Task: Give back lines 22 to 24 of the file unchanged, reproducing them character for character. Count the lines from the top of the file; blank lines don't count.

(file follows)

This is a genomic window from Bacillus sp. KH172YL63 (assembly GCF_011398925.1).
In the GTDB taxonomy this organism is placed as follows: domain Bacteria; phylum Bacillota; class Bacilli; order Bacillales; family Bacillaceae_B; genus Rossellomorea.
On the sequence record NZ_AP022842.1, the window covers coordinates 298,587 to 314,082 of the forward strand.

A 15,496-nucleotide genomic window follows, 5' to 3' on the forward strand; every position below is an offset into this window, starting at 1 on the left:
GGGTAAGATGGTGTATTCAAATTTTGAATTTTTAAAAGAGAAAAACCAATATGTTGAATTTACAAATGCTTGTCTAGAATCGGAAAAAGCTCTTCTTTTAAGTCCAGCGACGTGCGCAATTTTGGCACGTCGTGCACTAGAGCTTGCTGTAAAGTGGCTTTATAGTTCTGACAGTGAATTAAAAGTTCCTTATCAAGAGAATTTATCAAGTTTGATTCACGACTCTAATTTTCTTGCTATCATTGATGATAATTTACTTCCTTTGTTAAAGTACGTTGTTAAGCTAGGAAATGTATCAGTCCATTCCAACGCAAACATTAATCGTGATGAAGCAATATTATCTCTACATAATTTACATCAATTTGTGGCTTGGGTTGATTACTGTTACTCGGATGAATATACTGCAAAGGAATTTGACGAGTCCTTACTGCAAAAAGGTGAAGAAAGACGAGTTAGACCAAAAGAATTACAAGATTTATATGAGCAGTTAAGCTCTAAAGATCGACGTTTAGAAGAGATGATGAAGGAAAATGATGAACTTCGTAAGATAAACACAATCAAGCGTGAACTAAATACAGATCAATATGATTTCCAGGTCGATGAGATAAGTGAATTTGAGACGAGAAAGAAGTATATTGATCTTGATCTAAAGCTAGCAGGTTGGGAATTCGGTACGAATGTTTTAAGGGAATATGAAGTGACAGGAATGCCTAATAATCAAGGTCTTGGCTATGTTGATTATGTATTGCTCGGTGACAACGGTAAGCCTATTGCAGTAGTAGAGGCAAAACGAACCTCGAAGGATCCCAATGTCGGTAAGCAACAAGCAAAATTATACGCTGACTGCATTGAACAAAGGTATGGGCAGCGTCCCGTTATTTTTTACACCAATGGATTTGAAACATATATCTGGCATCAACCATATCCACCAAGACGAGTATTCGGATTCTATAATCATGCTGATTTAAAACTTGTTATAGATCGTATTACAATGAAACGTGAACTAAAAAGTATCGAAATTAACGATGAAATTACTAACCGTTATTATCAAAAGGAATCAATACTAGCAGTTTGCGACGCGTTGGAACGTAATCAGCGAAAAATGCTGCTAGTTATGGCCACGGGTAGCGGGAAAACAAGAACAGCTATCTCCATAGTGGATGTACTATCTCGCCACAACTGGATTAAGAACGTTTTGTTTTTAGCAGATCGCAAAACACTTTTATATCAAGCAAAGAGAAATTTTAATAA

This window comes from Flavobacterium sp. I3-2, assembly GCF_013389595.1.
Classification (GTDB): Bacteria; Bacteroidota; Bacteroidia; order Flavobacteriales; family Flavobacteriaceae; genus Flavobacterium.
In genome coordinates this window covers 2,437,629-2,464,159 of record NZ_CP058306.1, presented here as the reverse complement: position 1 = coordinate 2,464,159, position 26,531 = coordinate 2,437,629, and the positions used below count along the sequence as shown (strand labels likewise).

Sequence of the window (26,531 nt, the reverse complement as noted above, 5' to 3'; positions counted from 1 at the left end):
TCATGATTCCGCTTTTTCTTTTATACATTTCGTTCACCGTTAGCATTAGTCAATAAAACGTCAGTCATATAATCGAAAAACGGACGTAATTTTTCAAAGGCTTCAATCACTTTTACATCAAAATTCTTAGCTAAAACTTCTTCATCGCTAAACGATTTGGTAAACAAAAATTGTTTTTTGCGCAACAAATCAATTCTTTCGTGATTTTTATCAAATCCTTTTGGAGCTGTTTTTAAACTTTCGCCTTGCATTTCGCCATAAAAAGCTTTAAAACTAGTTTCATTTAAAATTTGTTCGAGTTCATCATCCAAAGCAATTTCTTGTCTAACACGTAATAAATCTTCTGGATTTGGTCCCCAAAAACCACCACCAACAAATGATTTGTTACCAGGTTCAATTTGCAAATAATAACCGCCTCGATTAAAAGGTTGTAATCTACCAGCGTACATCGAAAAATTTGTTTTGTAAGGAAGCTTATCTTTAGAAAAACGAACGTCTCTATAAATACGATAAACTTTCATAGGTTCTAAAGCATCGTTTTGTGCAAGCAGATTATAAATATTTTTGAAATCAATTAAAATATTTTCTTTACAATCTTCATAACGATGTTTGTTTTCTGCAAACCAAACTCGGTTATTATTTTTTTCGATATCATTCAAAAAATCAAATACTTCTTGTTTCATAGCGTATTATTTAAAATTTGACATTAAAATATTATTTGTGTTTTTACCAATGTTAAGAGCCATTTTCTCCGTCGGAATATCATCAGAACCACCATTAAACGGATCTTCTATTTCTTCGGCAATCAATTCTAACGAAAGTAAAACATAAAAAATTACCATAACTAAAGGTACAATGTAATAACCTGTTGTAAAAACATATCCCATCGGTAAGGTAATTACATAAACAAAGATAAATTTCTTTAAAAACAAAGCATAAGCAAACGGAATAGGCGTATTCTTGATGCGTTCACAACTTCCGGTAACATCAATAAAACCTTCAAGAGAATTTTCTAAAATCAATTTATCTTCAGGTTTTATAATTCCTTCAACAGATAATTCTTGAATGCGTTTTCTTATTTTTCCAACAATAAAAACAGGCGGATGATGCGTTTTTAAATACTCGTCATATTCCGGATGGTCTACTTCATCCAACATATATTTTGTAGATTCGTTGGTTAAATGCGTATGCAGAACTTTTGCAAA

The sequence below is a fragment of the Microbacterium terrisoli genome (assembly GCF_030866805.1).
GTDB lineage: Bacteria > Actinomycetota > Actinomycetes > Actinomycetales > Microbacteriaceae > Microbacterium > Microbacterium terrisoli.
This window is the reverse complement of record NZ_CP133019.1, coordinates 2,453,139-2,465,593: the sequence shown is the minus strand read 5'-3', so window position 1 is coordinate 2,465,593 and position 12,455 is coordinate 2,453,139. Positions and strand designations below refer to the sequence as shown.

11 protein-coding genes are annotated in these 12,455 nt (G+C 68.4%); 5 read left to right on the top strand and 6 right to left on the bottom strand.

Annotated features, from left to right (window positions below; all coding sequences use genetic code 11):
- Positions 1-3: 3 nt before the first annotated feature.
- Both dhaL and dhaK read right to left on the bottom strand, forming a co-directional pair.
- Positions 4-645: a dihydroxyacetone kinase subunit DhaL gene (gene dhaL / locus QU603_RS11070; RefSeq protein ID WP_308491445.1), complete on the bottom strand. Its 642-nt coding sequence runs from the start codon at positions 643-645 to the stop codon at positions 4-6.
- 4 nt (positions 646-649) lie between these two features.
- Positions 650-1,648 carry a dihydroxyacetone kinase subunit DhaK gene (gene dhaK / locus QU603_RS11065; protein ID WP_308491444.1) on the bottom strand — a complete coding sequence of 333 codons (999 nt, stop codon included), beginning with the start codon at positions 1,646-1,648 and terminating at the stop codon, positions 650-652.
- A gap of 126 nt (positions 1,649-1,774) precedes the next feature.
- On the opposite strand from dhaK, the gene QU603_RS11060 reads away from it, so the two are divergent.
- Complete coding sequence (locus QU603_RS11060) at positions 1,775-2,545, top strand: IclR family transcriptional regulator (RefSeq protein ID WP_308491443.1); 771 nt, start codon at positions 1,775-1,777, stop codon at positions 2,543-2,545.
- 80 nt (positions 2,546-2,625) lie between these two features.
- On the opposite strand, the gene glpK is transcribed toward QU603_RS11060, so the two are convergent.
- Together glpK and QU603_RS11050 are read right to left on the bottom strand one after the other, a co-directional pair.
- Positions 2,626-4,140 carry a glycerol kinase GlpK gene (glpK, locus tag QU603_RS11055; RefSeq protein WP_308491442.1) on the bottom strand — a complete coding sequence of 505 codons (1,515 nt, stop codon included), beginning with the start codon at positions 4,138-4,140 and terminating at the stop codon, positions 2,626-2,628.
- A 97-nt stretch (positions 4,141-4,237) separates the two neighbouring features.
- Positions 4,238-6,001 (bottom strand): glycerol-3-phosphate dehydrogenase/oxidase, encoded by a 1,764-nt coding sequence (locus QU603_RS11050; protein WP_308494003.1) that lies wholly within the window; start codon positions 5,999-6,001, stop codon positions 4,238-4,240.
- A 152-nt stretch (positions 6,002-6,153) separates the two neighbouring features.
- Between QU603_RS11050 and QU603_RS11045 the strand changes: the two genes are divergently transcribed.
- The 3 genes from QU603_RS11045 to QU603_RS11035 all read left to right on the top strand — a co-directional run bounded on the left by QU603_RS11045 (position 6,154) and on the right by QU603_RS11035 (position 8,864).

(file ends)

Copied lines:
- On the opposite strand from dhaK, the gene QU603_RS11060 reads away from it, so the two are divergent.
- Complete coding sequence (locus QU603_RS11060) at positions 1,775-2,545, top strand: IclR family transcriptional regulator (RefSeq protein ID WP_308491443.1); 771 nt, start codon at positions 1,775-1,777, stop codon at positions 2,543-2,545.
- 80 nt (positions 2,546-2,625) lie between these two features.